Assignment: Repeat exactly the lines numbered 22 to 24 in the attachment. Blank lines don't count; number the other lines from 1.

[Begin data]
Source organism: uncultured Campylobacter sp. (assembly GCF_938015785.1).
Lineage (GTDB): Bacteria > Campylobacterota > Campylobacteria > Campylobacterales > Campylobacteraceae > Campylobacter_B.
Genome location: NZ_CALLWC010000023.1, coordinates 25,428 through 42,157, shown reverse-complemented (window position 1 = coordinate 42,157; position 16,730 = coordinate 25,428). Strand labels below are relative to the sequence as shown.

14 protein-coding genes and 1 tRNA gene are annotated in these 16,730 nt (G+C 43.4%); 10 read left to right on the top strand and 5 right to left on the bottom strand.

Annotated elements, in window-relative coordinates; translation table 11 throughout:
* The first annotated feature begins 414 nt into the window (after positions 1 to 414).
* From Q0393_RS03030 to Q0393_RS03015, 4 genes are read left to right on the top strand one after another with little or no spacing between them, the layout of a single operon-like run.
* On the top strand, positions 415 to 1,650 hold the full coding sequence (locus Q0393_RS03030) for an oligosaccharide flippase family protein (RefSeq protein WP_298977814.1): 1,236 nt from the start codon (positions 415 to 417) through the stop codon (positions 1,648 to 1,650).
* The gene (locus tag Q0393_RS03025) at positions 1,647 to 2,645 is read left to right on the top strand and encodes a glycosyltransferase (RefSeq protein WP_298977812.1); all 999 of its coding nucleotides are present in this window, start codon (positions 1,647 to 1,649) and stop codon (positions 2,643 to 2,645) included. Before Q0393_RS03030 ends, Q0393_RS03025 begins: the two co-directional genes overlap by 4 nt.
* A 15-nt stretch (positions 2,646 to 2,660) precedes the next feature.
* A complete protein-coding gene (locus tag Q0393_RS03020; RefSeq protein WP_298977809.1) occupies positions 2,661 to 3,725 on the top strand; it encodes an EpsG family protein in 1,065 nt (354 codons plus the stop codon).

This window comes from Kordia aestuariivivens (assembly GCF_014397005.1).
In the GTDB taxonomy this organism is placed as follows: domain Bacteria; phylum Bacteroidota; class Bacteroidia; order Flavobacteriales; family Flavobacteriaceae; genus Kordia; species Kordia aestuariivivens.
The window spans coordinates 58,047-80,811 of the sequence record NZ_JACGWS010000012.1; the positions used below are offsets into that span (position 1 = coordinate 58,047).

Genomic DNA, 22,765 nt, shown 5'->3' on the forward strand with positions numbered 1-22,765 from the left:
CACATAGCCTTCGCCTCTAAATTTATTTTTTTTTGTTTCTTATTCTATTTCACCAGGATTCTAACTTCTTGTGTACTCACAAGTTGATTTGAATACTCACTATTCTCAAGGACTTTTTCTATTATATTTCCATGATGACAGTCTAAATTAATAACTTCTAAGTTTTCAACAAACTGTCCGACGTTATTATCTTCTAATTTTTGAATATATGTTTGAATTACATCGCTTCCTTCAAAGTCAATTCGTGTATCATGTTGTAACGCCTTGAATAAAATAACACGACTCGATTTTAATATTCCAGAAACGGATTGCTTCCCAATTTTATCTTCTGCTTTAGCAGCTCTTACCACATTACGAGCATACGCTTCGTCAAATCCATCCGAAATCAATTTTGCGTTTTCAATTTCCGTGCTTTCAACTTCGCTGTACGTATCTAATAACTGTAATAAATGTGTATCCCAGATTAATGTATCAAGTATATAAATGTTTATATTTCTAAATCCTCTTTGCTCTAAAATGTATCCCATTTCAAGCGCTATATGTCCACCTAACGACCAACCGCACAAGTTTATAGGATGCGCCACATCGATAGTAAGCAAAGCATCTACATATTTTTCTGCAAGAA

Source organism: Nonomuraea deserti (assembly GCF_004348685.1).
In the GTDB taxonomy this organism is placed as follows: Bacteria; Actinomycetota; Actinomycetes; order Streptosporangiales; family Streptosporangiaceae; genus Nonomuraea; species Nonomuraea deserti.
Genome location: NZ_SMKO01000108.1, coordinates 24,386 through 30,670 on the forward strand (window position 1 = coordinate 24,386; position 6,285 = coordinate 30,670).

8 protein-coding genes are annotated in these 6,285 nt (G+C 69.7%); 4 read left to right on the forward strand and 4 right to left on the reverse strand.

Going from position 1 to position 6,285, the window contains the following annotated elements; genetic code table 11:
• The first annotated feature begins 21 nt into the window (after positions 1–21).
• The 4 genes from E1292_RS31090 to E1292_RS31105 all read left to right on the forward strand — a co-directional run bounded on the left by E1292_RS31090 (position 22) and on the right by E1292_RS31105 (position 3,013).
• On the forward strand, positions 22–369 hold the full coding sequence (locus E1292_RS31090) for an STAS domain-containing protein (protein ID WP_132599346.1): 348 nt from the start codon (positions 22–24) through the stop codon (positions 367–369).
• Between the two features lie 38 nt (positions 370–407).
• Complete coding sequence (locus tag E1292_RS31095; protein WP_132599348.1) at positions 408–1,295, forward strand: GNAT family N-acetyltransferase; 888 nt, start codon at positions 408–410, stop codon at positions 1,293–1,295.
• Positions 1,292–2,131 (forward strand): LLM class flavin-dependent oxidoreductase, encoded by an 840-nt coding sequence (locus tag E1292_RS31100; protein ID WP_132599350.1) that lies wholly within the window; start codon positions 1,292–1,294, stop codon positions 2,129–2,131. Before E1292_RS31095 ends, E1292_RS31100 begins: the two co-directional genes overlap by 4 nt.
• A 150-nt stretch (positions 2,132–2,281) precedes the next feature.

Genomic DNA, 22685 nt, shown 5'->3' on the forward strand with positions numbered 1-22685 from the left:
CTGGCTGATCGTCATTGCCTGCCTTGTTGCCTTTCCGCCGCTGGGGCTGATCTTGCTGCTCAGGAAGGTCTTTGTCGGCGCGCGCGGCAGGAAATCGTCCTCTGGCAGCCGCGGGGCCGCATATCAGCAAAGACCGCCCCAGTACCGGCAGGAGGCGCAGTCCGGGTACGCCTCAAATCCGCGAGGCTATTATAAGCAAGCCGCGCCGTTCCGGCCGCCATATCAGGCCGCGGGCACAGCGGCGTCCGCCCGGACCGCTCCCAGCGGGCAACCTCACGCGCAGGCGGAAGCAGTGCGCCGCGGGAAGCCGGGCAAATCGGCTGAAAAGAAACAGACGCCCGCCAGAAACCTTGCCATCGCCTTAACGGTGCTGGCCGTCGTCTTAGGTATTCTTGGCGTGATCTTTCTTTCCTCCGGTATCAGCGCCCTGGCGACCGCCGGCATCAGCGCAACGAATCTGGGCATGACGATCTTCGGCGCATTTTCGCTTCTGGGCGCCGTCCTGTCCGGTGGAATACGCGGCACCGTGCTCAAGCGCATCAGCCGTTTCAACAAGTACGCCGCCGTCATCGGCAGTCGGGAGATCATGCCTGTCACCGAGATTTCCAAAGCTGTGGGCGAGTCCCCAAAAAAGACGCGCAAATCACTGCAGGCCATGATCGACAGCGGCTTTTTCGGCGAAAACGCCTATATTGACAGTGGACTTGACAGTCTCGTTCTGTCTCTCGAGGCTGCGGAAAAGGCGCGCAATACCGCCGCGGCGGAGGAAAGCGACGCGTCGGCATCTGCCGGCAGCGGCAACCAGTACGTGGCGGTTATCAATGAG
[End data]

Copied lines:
• The first annotated feature begins 21 nt into the window (after positions 1–21).
• The 4 genes from E1292_RS31090 to E1292_RS31105 all read left to right on the forward strand — a co-directional run bounded on the left by E1292_RS31090 (position 22) and on the right by E1292_RS31105 (position 3,013).
• On the forward strand, positions 22–369 hold the full coding sequence (locus E1292_RS31090) for an STAS domain-containing protein (protein ID WP_132599346.1): 348 nt from the start codon (positions 22–24) through the stop codon (positions 367–369).